Top Dos & Don'ts of iSCSI

A look at the keys to success and failure for iSCSI storage networking

January 19, 2008

7 Min Read
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iSCSI is coming into its own. The technology that enables storage gear to directly attach to Ethernet LANs in defiance of Fibre Channel has moved from the early adopter to the implementation stage.

Analysts wax bullish on iSCSI's prospects for 2008. Market researcher IDC predicts that the growth of VMware will pave the way for more iSCSI deployments than ever before; and analyst Nik Simpson of the Burton Group sees iSCSI making headway: All companies, no matter how large or small, are at least examining whether or not iSCSI is a good fit for them,” he notes.

As the hockey stick curves upward for iSCSI, the realities of implementing this storage networking option are rising to the surface, forcing adopters to look carefully at the pros and cons.

What follows is a look at the key "Dos" and "Don'ts" of iSCSI, taken from the experience of companies that have already "made the switch."

Do evaluate cost against alternatives
You may be pleasantly surprised. Standards-based systems are priced lower than products based on proprietary interfaces, and such is the case with iSCSI devices, which are built on a TCP/IP foundation.“We had some extra NICs [network interface cards] and a few empty slots in our Ethernet switch, so we did not have to buy a new switch when we deployed our new storage system,” explained Rachi Messing, VP of technology services at DiscoverReady LLC, a legal software services startup that relies on Compellent’s iSCSI products.

iSCSI is typically cheaper than Fibre Channel. While cost differences vary by individual company configuration, the hardware savings from iSCSI compared with Fibre Channel range from 10 percent on the low end to 50 percent at the high end, according to analysts and users.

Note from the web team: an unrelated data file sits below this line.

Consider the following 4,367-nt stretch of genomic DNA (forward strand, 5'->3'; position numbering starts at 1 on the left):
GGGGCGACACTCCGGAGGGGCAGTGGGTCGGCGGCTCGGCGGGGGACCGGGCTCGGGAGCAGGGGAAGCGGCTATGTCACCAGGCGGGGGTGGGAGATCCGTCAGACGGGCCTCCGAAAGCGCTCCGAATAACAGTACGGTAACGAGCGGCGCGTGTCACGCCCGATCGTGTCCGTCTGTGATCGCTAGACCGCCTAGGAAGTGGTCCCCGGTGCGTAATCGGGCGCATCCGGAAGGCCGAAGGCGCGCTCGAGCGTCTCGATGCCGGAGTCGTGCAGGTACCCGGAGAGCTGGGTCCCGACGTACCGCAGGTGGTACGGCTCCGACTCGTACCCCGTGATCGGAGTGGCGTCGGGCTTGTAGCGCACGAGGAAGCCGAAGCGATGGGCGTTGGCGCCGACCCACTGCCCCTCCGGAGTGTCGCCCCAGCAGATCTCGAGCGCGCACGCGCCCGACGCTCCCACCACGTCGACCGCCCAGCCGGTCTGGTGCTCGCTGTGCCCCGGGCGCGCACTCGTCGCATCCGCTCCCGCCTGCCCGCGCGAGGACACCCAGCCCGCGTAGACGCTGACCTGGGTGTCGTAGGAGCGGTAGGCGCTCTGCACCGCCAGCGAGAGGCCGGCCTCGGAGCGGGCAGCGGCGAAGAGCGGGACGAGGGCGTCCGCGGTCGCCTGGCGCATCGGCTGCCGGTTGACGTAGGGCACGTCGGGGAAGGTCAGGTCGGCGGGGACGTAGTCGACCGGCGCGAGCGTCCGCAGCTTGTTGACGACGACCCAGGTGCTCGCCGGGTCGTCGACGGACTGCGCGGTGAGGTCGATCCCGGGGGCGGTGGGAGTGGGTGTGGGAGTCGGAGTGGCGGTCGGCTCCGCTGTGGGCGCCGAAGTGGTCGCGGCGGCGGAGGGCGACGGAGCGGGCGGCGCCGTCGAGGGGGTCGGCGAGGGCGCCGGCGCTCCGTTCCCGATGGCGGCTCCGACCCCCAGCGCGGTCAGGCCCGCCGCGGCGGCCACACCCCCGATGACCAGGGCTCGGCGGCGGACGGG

According to a recent Enterprise Strategy Group report, for example, 40 percent of respondents to an in-depth survey on iSCSI deployment said they had reduced capital expenditures by 11 percent to 20 percent and 37 percent reported operational expenditures in the same range.

Figure 1: Source: Enterprise Strategy Group

In addition, small and medium businesses (SMBs) can often cut their software expenses with iSCSI as opposed to Fibre Channel. “What appealed to us about iSCSI was not only that we had an inexpensive storage solution, but also that applications such as data backup were bundled with the system,” stated Josh Huisken, IT manager at Intense Lighting, a California lighting supplier, who purchased a NetApo iSCSI system.Do make the most of easy installation

Twenty minutes -- that was how long it took the EqualLogic salesperson to hook the company’s PS iSCSI SAN into Assisted Living Concepts’s network. At that point, IT administrator Mark Hall was convinced that EqualLogic’s iSCSI products were right for his company, which also evaluated Fibre Channel and NAS solutions.

iSCSI is simple to manipulate because it was designed to plug into Ethernet networks, and many devices, including just about any type of network equipment, have those interfaces.

Do note the personnel requirements

One key to iSCSI's success is its accessibility to a wider IT audience than Fibre Channel addresses. If you don't have TCP/IP expertise in house, though, that may be a problem.

Thankfully, just about all IT technicians are at least somewhat familiar with TCP/IP, so iSCSI expertise is quite common. Conversely, few understand how to manipulate Fibre Channel. “Not only are Fibre Channel technicians hard to find, but also they are quite expensive to hire,” said Pat O’Day, chief technology office at BlueLock, a startup infrastructure-as-a-service supplier, using Lefthand’s iSCSI products.

Do consider your data requirements

Here's where your iSCSI investment might be justified. DiscoverReady LLC was founded in 2005 to help law firms manage the large volumes of data available for corporate cases. The company takes all of the information generated at the start of a case and uses various data-sifting tools to pare it down (usually by 50 percent, execs claim) to only the most relevant information. In June 2006, the startup installed Compellent’s iSCSI SAN to centralize data administration. “We started with about 8 Tbytes of data, we have 24 Tbytes now, and we expect to go to 48 Tbytes in the next 12 months,” noted DiscoverReady LLC’s Messing. “So far, the upgrades have been quite easy to complete.”At least part of the attraction of iSCSI SANs emanates from their support of commodity SATA disks drives, compared with the need for costlier Fibre Channel hardware. This feature can make it easier to install extra capacity as it's required. That said, though, lower-cost drives have a reputation for increased failure rates that must be weighed against the trade-off in cost and ease of installation.